I'm sure Seattle's players would prefer real grass. But they play in a multi-use stadium (with the NFL's Seahawks) and (as mentioned on tonight's broadcast) draw more than 6 of England's Premier League teams to a stadium that can actually seat that many and then some. A grass pitch would get torn up from the dual use. And they're not going to be able to build a soccer-specific grass surface stadium when the city is selling out that park with over double the attendance of any other MLS team for every game.

    Every MLS team that shares its facility (Seattle, New England, Vancouver) has a plastic pitch. Portland also plays on plastic even though JenWeld is soccer-specific. England, Russia, etc. doesn't get the kind of year-round rainy precipitation that the US' Pacific Northwest does. If they had grass, their field would the kind of mudpit Kansas City had tonight... except all year round.
     
  11. RedStar91

    RedStar91 Member+

    Sep 7, 2011
    Club:
    FK Crvena Zvezda Beograd
    So it rains alot in the Northwest? It rains and snows alot in England. Everybody in Europe hates the fact that Moscow has a plastic pitch and UEFA made them get a grass one for the '08 Championsl League Final. In Russia they get far worse conditions then in Seattle and most of their pitches are grass. They get frigid winter conditions where they have to warm the pitch so it doesn't get frozen. They get snow and rain. Seattle doesn't get that stuff.

    Get better drainage and better groundsmen. If you want a better product, get a grass pitch. Soccer is meant to played on grass. The fact that Portland has a soccer specific stadium and doesn't played on grass is embarassing. They are just being cheap. The conditions in Russia and England get far worse than in the Pacific Northwest.
     
  12. ATLref

    ATLref New Member

    Jun 19, 2009
    Well, this is kind of my point. You don't caution Friberg in the first half in a situation where you could have cautioned both if you had chosen to deal with it that way. But then you caution Rimando only in a somewhat similar situation in the second half in which Friberg is also involved. If you can manage the first half situation without cards, great, you're Marrufo, you can get away with that. But if you're going to card Rimando later when Friberg is taking the referee's position into his own hands again, why not card both? How does Friberg get to just shove everyone on the field around because they are delaying restarts or failing to respect the distance?
     
  13. ATLref

    ATLref New Member

    Jun 19, 2009
    Nope, never rains in Seattle. Oh wait, did you see the game tonight? Just checked the weather report. Good chance of rain 9 of the next 10 days.
     
  14. bluedevils

    bluedevils Member

    Nov 17, 2002
    USA
    I agree it was a PK. I have no problem with booking player on ground there. A little aggressive with the mechanics, though.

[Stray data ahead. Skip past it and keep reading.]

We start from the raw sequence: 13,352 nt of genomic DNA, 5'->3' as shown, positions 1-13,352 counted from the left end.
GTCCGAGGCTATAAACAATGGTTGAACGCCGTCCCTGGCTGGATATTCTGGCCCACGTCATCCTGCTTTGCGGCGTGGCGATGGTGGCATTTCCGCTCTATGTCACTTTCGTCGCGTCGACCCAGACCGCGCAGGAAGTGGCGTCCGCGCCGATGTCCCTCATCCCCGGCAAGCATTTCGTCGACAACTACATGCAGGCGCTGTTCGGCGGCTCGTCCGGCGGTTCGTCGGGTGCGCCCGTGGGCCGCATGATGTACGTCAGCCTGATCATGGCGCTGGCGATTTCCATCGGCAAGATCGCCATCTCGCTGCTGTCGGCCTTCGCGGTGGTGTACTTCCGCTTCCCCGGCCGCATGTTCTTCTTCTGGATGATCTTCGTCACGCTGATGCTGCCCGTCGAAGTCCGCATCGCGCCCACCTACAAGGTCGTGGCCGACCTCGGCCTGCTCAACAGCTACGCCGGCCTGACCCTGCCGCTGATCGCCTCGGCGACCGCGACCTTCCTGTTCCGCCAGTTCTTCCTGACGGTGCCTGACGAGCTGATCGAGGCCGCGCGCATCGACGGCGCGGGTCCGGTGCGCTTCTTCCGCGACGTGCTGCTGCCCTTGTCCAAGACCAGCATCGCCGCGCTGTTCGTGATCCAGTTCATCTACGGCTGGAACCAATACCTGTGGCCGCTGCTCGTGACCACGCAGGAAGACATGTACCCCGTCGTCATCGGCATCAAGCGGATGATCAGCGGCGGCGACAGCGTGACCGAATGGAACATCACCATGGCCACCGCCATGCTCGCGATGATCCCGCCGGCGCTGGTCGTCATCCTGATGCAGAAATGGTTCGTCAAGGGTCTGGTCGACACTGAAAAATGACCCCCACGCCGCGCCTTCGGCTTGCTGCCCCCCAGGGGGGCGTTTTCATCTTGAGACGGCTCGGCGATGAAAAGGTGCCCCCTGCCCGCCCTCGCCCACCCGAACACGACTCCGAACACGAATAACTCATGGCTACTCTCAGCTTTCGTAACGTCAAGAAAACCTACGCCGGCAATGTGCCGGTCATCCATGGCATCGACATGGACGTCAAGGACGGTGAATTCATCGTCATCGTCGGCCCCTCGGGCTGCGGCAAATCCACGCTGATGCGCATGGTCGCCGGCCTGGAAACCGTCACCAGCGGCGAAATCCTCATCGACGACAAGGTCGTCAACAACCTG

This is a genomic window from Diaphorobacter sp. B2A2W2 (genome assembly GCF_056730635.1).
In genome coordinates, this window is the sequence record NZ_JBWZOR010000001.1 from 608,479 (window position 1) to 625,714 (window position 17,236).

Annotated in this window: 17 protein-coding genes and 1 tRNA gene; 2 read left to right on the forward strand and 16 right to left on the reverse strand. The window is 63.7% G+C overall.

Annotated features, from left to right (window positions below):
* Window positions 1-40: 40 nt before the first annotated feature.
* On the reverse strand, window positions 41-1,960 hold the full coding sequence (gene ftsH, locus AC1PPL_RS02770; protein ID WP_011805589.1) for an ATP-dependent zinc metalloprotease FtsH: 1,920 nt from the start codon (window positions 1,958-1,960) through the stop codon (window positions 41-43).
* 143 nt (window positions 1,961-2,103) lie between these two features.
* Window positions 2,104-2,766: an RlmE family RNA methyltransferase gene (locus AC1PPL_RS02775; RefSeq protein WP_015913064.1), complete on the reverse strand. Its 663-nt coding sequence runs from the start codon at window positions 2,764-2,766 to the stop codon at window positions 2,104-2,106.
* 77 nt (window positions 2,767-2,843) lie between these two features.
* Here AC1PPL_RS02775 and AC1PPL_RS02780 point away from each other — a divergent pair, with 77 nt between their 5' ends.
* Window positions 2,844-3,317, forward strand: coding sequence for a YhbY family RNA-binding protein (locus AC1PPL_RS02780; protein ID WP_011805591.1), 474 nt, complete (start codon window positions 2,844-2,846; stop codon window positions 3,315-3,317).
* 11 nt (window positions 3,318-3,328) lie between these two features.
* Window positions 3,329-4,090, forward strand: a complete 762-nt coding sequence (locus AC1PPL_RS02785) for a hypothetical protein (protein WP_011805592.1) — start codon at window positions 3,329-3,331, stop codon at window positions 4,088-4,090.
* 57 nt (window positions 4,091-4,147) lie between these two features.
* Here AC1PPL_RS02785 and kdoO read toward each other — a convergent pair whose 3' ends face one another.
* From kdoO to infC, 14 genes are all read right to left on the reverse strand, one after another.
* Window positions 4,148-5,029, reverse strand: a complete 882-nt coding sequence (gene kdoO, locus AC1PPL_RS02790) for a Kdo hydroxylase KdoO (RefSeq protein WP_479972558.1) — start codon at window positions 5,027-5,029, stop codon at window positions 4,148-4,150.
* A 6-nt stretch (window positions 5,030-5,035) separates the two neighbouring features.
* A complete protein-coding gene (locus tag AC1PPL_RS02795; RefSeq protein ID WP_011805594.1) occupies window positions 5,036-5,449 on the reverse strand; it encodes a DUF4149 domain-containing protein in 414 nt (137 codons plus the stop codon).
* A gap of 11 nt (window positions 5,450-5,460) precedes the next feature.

Referee should have anticipated scrum for ball after the PK was scored. If ever an attacking player would go and grab for the ball after it was scored, it would be a situation like this. The PK taker even hesitated before going after the ball from Rimando. Ref had ample time to prevent most or all of this but didn't anticipate. ARs could even have reminded him before the shot to get in there if a goal was scored.

    Definitely a dive by Rimando and I agree with the caution and not cautioning the Seattle player, but the overall incident was preventable.
     
  15. DadOf6

    DadOf6 Member

    Jul 4, 2005
    Taylorsville, UT
    Club:
    Real Salt Lake
    Nat'l Team:
    United States
    I know most of the current and former players on RSL and they hate it.

    If it were only how the ball plays it would be one thing, but it beats up their bodies. One former player told me that playing on the turf in Rice Eccles Stadium took so much out of him that he had to retire from MLS a year or two early. He was able to swing a trade but by then he was developing microfractures and he retired so he would not become crippled.

    Jason Kreis tries to rest Jamison Olave as often as possible when RSL play on turf.
     
  16. vetshak

    vetshak Member+

    May 26, 2009
    Minnesota
    I think we are misunderstanding each other. I agreed with you, I think Friberg should have been booked for starting the Rimando mess.

    While his first half shove probably could have been a booking, when you think about it the entire incident was just a bunch of stupid people doing stupid things. Morales stands directly in front of a restart that is ceremonial already because we're coming off an injury. Instead of appealing to Marrufo for 10 yards, Friberg blows Morales off the ball. I think Marrufo was just ticked off he had to deal with any of it... none of the behavior made any sense. Both guys could have been booked, but yelling at them for being morons seemed like a decent way of handling it too.